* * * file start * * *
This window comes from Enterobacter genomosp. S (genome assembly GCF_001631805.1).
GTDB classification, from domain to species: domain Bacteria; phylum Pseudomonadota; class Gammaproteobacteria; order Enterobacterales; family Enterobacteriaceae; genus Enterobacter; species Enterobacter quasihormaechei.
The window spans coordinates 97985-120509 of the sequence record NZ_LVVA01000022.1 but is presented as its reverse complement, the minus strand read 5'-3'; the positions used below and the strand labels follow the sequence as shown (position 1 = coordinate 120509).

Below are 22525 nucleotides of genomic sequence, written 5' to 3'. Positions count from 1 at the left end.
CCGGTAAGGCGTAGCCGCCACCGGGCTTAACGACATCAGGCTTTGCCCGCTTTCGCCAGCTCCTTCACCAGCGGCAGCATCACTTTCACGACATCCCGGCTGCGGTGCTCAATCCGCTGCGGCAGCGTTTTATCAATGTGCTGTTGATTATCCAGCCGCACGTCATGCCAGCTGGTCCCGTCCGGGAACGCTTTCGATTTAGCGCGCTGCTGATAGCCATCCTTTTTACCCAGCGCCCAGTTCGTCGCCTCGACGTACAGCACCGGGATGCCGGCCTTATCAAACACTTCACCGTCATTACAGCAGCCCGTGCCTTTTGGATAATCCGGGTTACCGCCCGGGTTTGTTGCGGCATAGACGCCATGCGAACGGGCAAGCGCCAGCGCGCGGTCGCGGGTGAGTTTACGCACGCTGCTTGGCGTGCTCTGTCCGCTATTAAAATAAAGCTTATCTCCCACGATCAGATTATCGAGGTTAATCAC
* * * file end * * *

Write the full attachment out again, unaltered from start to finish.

This window comes from Enterobacter genomosp. S (genome assembly GCF_001631805.1).
GTDB classification, from domain to species: domain Bacteria; phylum Pseudomonadota; class Gammaproteobacteria; order Enterobacterales; family Enterobacteriaceae; genus Enterobacter; species Enterobacter quasihormaechei.
The window spans coordinates 97985-120509 of the sequence record NZ_LVVA01000022.1 but is presented as its reverse complement, the minus strand read 5'-3'; the positions used below and the strand labels follow the sequence as shown (position 1 = coordinate 120509).

Below are 22525 nucleotides of genomic sequence, written 5' to 3'. Positions count from 1 at the left end.
CCGGTAAGGCGTAGCCGCCACCGGGCTTAACGACATCAGGCTTTGCCCGCTTTCGCCAGCTCCTTCACCAGCGGCAGCATCACTTTCACGACATCCCGGCTGCGGTGCTCAATCCGCTGCGGCAGCGTTTTATCAATGTGCTGTTGATTATCCAGCCGCACGTCATGCCAGCTGGTCCCGTCCGGGAACGCTTTCGATTTAGCGCGCTGCTGATAGCCATCCTTTTTACCCAGCGCCCAGTTCGTCGCCTCGACGTACAGCACCGGGATGCCGGCCTTATCAAACACTTCACCGTCATTACAGCAGCCCGTGCCTTTTGGATAATCCGGGTTACCGCCCGGGTTTGTTGCGGCATAGACGCCATGCGAACGGGCAAGCGCCAGCGCGCGGTCGCGGGTGAGTTTACGCACGCTGCTTGGCGTGCTCTGTCCGCTATTAAAATAAAGCTTATCTCCCACGATCAGATTATCGAGGTTAATCAC